On May 16, the Addiction Policy Forum (APF) launched a hospital toolkit to empower patients, families, emergency medicine physicians, and policymakers to work collaboratively to identify patients in need of help, initiate evidence-based treatments, and connect patients and families to comprehensive support services.
The opioid epidemic has resulted in escalating the utilization of our health systems’ inpatient and emergency medicine services. A hospital or emergency department may be the only place a patient with substance use disorder receives health care, making this a critical intervention point for engaging people with substance use disorder and linking them to treatment.
Between 2005 and 2014, the national rate of opioid-related emergency visits increased 99.4%, and there were more than 63,600 drug overdose deaths in 2016.
“We know those who have had a nonfatal overdose are at an increased risk for a fatal overdose and need treatment for substance use disorder,” says Jessica Hulsey Nickel, president and CEO of the APF. “With the necessary protocols, assessment tools, and referral paths, a nonfatal overdose can become an intervening opportunity for connection with treatment and recovery.”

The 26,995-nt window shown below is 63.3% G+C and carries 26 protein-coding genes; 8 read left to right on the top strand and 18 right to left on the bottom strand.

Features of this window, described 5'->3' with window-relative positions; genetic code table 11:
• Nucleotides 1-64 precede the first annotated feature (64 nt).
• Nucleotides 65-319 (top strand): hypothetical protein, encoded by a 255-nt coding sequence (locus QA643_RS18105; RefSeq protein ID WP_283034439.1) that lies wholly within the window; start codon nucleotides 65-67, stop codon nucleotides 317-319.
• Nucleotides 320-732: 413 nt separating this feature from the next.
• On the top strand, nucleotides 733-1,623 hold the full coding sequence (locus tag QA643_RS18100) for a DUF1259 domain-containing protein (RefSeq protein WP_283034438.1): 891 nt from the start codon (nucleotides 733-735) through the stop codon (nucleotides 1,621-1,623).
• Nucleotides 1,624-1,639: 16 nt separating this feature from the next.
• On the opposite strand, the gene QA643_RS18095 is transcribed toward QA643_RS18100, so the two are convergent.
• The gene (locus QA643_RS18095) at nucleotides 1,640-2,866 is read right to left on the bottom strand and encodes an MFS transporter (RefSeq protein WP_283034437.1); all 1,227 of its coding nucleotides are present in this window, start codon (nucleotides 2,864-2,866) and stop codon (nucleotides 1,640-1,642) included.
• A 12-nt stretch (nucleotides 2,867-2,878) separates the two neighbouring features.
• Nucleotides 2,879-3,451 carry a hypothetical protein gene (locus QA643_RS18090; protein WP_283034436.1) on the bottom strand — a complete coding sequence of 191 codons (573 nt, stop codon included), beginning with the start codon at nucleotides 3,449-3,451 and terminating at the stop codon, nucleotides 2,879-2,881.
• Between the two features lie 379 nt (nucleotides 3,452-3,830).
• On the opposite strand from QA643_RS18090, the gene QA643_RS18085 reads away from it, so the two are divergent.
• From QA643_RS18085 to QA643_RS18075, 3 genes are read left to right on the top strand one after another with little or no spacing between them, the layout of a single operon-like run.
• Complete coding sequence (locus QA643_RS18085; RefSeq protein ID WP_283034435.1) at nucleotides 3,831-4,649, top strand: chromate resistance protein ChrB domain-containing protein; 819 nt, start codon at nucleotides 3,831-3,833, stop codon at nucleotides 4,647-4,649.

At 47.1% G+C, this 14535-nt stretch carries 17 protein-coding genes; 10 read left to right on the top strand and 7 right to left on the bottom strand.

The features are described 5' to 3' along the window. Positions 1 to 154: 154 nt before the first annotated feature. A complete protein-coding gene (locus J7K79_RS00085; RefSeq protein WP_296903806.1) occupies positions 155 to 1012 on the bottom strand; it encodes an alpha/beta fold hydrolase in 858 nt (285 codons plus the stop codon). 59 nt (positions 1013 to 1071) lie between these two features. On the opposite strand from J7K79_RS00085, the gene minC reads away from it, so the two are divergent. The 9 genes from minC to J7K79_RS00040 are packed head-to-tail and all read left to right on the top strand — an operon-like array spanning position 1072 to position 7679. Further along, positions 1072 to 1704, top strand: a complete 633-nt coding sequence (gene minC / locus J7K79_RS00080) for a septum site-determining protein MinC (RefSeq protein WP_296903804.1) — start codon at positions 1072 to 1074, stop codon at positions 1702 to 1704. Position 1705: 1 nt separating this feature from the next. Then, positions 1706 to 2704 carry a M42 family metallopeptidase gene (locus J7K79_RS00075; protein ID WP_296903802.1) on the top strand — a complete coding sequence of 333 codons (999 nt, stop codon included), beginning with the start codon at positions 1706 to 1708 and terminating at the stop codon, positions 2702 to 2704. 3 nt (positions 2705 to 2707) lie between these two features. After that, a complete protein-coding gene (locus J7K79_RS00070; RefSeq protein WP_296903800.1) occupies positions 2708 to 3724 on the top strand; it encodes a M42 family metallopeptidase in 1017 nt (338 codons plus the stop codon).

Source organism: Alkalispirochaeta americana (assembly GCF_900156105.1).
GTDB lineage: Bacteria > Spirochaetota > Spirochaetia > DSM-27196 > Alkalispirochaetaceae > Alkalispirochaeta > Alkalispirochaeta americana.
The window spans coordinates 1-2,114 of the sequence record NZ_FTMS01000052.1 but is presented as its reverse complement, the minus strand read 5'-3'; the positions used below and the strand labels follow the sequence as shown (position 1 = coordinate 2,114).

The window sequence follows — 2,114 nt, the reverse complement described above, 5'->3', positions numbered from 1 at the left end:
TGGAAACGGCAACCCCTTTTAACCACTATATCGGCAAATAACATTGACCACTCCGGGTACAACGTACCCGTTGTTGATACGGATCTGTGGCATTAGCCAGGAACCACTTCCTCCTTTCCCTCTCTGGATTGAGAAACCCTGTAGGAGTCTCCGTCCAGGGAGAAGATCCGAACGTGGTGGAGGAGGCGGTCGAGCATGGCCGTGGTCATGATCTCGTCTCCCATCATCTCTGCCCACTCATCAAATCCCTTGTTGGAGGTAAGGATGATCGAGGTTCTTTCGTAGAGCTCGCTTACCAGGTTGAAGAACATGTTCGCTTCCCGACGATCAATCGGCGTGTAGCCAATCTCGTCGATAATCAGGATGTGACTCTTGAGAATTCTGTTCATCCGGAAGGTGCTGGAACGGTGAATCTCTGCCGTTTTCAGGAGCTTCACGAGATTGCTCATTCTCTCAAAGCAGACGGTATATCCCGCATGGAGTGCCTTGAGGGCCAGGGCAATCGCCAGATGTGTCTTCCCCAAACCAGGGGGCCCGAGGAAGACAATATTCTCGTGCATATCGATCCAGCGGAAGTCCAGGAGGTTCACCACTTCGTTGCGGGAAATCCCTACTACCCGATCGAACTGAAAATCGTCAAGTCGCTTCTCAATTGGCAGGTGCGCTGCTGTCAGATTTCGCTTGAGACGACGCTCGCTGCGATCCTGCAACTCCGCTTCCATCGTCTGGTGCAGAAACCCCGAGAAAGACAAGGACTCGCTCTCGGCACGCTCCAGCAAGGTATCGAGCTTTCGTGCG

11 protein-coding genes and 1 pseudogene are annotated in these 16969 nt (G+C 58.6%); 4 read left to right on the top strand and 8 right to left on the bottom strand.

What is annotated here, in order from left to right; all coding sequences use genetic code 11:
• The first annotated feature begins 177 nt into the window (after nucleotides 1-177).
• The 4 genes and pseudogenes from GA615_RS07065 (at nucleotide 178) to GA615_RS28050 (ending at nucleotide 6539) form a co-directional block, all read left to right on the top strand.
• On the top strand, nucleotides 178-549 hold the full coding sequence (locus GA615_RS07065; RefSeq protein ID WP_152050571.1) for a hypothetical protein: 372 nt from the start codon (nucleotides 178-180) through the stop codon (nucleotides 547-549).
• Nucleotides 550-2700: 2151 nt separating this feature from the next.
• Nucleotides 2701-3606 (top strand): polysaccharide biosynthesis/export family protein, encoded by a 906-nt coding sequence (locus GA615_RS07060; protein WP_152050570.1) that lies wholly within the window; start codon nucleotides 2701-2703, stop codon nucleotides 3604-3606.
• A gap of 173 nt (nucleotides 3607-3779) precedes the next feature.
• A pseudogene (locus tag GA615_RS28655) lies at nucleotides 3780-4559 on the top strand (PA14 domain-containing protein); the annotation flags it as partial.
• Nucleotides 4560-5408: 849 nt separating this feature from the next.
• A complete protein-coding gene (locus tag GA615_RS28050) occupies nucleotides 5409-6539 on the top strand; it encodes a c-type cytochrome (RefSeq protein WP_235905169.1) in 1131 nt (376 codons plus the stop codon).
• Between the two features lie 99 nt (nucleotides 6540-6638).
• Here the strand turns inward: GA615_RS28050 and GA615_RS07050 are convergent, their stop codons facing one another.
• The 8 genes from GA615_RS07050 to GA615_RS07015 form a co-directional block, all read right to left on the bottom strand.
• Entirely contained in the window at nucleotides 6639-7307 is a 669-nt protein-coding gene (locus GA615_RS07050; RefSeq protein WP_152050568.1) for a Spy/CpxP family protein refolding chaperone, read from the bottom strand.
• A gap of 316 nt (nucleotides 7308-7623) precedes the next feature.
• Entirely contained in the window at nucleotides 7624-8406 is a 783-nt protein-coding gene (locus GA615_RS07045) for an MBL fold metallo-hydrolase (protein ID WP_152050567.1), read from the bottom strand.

Featuring clinical information about screening, emergency department-initiated treatment, guidance regarding post-overdose family notification, and the premiere of APF’s video series, “Best Practices for Emergency Departments to Address Addiction,” this comprehensive resource arms patients, families, emergency medicine providers and policymakers with the necessary tools to respond with the thoughtful urgency that this epidemic requires.